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Seaway cargo shipments up 18% in mid-season

2017-08-16

McKeil Marine's Evans Spirit  won the International Bulk Journal's 2016 Ship of the Year Award during the IBJ's Salute to Excellence in the Maritime Bulk Industry gala awards ceremony in London, UK on November 21.
"It's a fantastic way to closeout our 60th anniversary year: having a vessel named after our founder, Evans McKeil, win this prestigious international award," said Steve Fletcher, President and CEO of McKeil Marine.
Acquired by McKeil in 2015, the Evans Spirit is a cargo ship with the shallow draught characters of a tug and barge; however, compared to a tug-and-barge unit, she can transport approximately 40 per cent more cargo about 50 per cent faster on a very similar amount of fuel.  She is in service throughout the Great Lakes and St. Lawrence River.
Evans Spirit was shortlisted for 2016 Ship of the Year competing with three other vessels: CS Bright, Mitsui OSK Lines, Japan;  Damen Shipyards, Netherlands; and MN Baroque, Swiss Marine, Switzerland. The award is presented to the owner, operator or builder of an outstanding individual bulk ship. Judged on operational efficiency, design innovation, safety and environmental protection, the Evans Spirit was selected as winner. (Photo Paul Beesley).

Iron ore and grain exports continued to drive a St. Lawrence Seaway shipping resurgence in the first half of the shipping season with cargo volume up 18 per cent over 2016. According to the St. Lawrence Seaway Management Corporation, total cargo tonnage from March 20 to July 31 reached 16 million metric tons - 2.5 million metric tons more compared to the same period in 2016.

"Cargo shipments first started to improve last autumn and we're very pleased to see that positive momentum continue throughout the first half of 2017," said Terence Bowles, President and CEO of The St. Lawrence Seaway Management Corporation. "The main drivers have been U.S. iron ore and Canadian grain exports along with domestic demand for steel, salt, and construction materials. Looking ahead, we await the results of the new grain harvest as this will influence shipments later this year".

Year-to-date iron ore shipments totaled 3.7 million metric tons, up 68 per cent over 2016 levels. Canadian domestic carriers are loading U.S. iron ore pellets at Minnesota ports/docks to ship via the Seaway to the Port of Québec, where it is then transferred to larger ocean-going vessels for onward transport to Japan and China.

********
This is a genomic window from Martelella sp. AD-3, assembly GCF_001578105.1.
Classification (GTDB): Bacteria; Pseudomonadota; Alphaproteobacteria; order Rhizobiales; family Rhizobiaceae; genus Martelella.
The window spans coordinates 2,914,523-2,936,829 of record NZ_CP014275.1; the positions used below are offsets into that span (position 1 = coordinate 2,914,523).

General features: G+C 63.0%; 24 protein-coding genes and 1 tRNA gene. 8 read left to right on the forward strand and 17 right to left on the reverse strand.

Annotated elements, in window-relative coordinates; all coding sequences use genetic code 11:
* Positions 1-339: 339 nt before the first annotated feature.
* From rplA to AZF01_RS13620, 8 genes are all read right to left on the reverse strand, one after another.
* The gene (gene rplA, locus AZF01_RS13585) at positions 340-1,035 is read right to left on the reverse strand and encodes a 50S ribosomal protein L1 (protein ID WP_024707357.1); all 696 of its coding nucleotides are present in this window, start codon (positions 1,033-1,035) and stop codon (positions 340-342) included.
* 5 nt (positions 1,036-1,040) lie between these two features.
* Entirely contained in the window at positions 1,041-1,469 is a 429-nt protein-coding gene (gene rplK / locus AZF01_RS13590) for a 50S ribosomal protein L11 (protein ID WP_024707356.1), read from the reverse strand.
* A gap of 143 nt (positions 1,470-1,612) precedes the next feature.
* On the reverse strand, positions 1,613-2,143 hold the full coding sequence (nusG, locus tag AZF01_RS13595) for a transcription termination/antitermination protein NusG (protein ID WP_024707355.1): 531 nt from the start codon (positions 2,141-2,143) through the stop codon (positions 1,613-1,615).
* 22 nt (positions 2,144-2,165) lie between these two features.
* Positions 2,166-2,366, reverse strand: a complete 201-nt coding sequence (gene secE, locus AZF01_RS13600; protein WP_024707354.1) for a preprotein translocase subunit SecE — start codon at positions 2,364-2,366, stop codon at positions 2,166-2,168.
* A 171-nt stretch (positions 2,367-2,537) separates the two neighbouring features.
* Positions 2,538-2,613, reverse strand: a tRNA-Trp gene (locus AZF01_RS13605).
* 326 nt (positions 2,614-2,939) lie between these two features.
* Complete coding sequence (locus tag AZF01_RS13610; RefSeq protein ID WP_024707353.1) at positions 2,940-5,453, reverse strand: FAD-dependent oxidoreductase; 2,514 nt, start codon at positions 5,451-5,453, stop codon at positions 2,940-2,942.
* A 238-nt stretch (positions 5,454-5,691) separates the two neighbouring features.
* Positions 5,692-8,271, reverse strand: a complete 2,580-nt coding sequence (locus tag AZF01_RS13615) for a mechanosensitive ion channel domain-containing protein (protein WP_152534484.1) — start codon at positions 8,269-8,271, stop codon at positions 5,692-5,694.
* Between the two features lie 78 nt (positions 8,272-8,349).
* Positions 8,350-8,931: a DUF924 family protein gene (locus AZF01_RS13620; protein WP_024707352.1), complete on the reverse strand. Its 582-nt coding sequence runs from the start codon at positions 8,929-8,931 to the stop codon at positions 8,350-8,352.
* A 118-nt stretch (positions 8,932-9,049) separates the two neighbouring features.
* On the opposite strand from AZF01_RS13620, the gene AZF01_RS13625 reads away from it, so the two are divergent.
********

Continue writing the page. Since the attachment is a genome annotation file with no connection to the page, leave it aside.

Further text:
Seaway salt shipments from Ontario and Québec mines to cities and towns throughout the Great Lakes-St. Lawrence region totaled 1.4 million metric tons, up 42 per cent over the same period last year.

Canadian grain totaled 3.1 million metric tons, up nine per cent, with vessels shipping a large carry over of Prairie and Ontario grain products from last fall's harvest to overseas markets.

 

The Port of Thunder Bay, the primary Great Lakes gateway for Prairie grain, has shipped 350,000 metric tons more grain than usual as of July 31.
The Port of Windsor is also off to a very strong start in 2017, with total traffic up by almost 20 per cent as of the end of July. Leading the surge are shipments of grain, which are up by 36 per cent and salt volumes which are up by 32 per cent. Also posting strong growth is inbound general cargo, which consists primarily of imported steel and is up by just over 25 per cent.

Commenting on the shipping season to date, David Cree, President & CEO of the Windsor Port Authority, stated: "We had anticipated a slight recovery after the downturn in 2016, but these numbers have exceeded our projections. It is also important to note that two of the largest gains for the year, grain and general cargo, are shipped to a large extent on foreign vessels which utilize a significant portion of the St. Lawrence Seaway System, thus contributing significantly to the Seaway System's strong early results."

At the Port of Hamilton, commodities like salt, grain and fertilizer are all showing good results at the mid-point in the 2017 shipping season.

Ian Hamilton, President and CEO of the Hamilton Port Authority, explained. "While Ontario agricultural producers are major exporters of grain, including corn, wheat and soybeans, crop inputs such as urea ammonium nitrate (UAN) are also imported for use within Ontario's farming regions. Hamilton is a key import gateway for these products. Lower fertilizer prices are driving increased import volumes this year, with tonnages through the Port of Hamilton trending 24 per cent higher so far in the 2017 shipping season, compared to 2016." (Photo ACC)

 
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